Sequence Stratigraphic Concepts
Modern sequence stratigraphy is a direct outgrowth of the concept of unconformity bound stratigraphic units as proposed by Sloss (1963), with some very important variations. In simplest terms, Sloss’s (1963) sequence stratigraphy was a tool to identify major unconformity-bound packages (e.g., Sauk, Kaskaskia) for the purpose of correlation across large areas of the craton (Fig. 1.1). We now call these 2nd order sequences.
The second major evolutionary step in the conceptual evolution to modern sequence stratigraphy was seismic stratigraphy. AAPG Memoir 26 (Payton et al. 1977) captures, in a series of manuscripts by Exxon geologists, a methodology for identifying Slossian type unconformity-bound sequences using reflection seismic data. The emphasis of this methodology was the use of seismic geometry and termination styles to delineate unconformity-bound seismic sequences (Fig. 1.2; Mitchum et al. 1977a, b), derivation of eustatic curves using coastal onlap (Vail et al. 1977a), and global sequence correlation based on biostratigraphic control (Vail et al. 1977b). Another key aspect of this research (Vail et al. 1977c), which was also echoed by Brown and Fisher (1977) among others, was the chronostratigraphic significance of seismic reflectors. The observation that a single shelf-to-basin reflector mimicked a depositional time-line opened the door for sedimentologic analysis of the internal make-up of seismic sequences (Fig. 1.3). This seismic chronostratigraphy led to the third key development, which was concept of sequence stratigraphy.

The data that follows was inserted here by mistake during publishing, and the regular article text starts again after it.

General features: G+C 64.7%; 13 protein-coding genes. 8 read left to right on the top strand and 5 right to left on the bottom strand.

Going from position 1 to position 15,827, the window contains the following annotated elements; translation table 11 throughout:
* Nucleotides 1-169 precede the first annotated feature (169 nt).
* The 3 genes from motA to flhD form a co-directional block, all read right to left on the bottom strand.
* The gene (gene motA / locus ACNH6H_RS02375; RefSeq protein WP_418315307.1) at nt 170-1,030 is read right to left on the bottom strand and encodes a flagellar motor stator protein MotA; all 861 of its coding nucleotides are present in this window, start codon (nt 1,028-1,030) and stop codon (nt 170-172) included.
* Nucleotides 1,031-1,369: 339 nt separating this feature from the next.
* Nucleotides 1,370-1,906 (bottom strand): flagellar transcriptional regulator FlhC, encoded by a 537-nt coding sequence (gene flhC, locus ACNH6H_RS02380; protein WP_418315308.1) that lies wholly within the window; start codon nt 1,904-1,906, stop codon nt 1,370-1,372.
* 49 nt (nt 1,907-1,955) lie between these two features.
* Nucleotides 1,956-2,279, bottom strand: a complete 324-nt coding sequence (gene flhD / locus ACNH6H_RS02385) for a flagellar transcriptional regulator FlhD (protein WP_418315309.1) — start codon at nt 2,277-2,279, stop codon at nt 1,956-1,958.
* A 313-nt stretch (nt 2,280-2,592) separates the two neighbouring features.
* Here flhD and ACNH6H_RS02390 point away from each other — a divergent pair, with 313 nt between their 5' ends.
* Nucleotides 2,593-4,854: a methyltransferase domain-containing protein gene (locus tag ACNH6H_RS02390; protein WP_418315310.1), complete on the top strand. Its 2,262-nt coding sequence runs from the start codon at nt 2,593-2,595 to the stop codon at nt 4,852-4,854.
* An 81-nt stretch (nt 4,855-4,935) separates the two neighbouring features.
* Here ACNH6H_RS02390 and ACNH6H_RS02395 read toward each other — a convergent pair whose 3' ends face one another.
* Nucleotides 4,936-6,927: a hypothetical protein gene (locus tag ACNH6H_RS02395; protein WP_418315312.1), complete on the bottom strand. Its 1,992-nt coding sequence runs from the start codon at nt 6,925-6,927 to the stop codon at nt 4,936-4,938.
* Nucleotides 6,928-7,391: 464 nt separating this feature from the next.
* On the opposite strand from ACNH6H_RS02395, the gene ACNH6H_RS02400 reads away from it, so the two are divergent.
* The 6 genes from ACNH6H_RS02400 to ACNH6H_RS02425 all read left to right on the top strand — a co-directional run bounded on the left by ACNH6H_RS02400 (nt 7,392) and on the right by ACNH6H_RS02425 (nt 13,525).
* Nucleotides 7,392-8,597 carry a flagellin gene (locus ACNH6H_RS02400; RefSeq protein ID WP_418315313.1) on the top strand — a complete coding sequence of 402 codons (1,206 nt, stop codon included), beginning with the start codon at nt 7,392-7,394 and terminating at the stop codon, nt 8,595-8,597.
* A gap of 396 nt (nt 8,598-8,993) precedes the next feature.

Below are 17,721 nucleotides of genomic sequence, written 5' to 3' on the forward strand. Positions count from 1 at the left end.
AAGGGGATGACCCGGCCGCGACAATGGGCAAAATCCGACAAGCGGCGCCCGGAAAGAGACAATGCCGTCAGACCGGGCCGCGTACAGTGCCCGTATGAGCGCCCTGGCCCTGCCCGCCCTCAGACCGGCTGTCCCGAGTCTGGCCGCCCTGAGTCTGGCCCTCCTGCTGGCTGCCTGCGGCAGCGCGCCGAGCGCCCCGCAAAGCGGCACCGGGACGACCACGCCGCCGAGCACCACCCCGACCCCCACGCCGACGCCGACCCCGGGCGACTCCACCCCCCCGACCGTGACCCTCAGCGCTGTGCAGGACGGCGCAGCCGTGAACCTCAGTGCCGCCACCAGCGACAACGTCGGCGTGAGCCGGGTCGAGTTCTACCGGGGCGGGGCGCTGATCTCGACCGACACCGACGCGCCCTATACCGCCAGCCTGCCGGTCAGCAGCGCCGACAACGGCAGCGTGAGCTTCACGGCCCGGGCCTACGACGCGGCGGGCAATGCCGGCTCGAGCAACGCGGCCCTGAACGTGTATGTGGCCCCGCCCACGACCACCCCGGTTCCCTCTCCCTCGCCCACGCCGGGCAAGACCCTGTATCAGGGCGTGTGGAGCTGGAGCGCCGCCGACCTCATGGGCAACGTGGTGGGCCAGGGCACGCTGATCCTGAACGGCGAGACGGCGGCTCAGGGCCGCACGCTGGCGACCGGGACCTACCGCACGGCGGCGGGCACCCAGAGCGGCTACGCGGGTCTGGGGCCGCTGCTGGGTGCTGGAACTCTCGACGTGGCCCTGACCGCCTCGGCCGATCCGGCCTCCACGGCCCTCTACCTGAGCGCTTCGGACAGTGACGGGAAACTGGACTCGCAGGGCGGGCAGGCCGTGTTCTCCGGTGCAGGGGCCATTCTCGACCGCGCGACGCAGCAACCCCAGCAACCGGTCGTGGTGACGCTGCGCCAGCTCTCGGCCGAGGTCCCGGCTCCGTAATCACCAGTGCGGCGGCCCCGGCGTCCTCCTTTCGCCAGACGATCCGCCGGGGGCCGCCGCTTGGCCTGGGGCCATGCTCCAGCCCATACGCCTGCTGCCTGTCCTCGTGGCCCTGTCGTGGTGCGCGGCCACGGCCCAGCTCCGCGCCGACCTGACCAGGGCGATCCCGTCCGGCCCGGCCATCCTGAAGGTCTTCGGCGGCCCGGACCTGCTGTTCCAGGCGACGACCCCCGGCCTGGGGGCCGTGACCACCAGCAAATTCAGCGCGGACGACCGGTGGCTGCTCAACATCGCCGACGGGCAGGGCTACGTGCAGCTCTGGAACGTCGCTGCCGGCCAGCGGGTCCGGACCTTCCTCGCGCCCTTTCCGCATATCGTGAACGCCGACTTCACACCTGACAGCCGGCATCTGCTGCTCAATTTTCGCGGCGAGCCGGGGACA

The transition from seismic stratigraphy to sequence stratigraphy represents a major conceptual jump. Focus shifted from global mapping of unconformity-bound packages to the interpretation of
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Sequence Stratigraphy and Characterization of Carbonate Reservoirs - Reservoir management is an important topic in the oil industry today. Conferences, forums, short courses, and technical papers, written and attended by engineers, geologists, geophysicists, petrophysicists, and managers discuss various aspects of reservoir management. A critical component of reservoir management is the accurate characterization of the hydrocarbon asset, called reservoir characterization. The topic of this course is the process of sequence-stratigraphic interpretation and characterization of carbonate reservoirs. Because of the overwhelming mass of information most reservoir geoscientists keep up with either some aspects of sequence-stratigraphy, or some aspects of reservoir characterization, but typically not both. The authors believe that the two disciplines are so intimately related that the sequence framework should be considered a critical piece of the integrated puzzle.